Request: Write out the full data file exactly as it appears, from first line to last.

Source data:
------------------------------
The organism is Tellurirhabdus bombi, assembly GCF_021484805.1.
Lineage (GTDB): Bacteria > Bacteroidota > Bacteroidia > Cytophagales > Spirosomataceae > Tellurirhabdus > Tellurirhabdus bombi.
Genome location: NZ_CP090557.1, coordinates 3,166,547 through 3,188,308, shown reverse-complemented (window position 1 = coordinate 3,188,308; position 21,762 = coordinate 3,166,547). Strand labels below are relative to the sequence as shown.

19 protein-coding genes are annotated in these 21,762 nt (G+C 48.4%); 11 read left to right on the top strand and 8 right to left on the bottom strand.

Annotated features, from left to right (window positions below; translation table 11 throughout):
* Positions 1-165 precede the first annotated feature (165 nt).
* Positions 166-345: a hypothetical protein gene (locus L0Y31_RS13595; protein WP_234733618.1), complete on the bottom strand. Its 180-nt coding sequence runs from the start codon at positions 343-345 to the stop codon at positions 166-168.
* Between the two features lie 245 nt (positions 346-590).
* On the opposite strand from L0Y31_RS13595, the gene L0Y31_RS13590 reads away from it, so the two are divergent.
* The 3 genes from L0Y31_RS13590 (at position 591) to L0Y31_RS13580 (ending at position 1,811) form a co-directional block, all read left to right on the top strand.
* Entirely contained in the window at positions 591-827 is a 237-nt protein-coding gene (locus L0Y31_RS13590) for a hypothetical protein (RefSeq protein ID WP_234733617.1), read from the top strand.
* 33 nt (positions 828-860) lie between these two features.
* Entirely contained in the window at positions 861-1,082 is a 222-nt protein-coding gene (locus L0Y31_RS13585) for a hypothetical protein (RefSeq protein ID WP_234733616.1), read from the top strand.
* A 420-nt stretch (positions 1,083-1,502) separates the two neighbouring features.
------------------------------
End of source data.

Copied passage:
The organism is Tellurirhabdus bombi, assembly GCF_021484805.1.
Lineage (GTDB): Bacteria > Bacteroidota > Bacteroidia > Cytophagales > Spirosomataceae > Tellurirhabdus > Tellurirhabdus bombi.
Genome location: NZ_CP090557.1, coordinates 3,166,547 through 3,188,308, shown reverse-complemented (window position 1 = coordinate 3,188,308; position 21,762 = coordinate 3,166,547). Strand labels below are relative to the sequence as shown.

19 protein-coding genes are annotated in these 21,762 nt (G+C 48.4%); 11 read left to right on the top strand and 8 right to left on the bottom strand.

Annotated features, from left to right (window positions below; translation table 11 throughout):
* Positions 1-165 precede the first annotated feature (165 nt).
* Positions 166-345: a hypothetical protein gene (locus L0Y31_RS13595; protein WP_234733618.1), complete on the bottom strand. Its 180-nt coding sequence runs from the start codon at positions 343-345 to the stop codon at positions 166-168.
* Between the two features lie 245 nt (positions 346-590).
* On the opposite strand from L0Y31_RS13595, the gene L0Y31_RS13590 reads away from it, so the two are divergent.
* The 3 genes from L0Y31_RS13590 (at position 591) to L0Y31_RS13580 (ending at position 1,811) form a co-directional block, all read left to right on the top strand.
* Entirely contained in the window at positions 591-827 is a 237-nt protein-coding gene (locus L0Y31_RS13590) for a hypothetical protein (RefSeq protein ID WP_234733617.1), read from the top strand.
* 33 nt (positions 828-860) lie between these two features.
* Entirely contained in the window at positions 861-1,082 is a 222-nt protein-coding gene (locus L0Y31_RS13585) for a hypothetical protein (RefSeq protein ID WP_234733616.1), read from the top strand.
* A 420-nt stretch (positions 1,083-1,502) separates the two neighbouring features.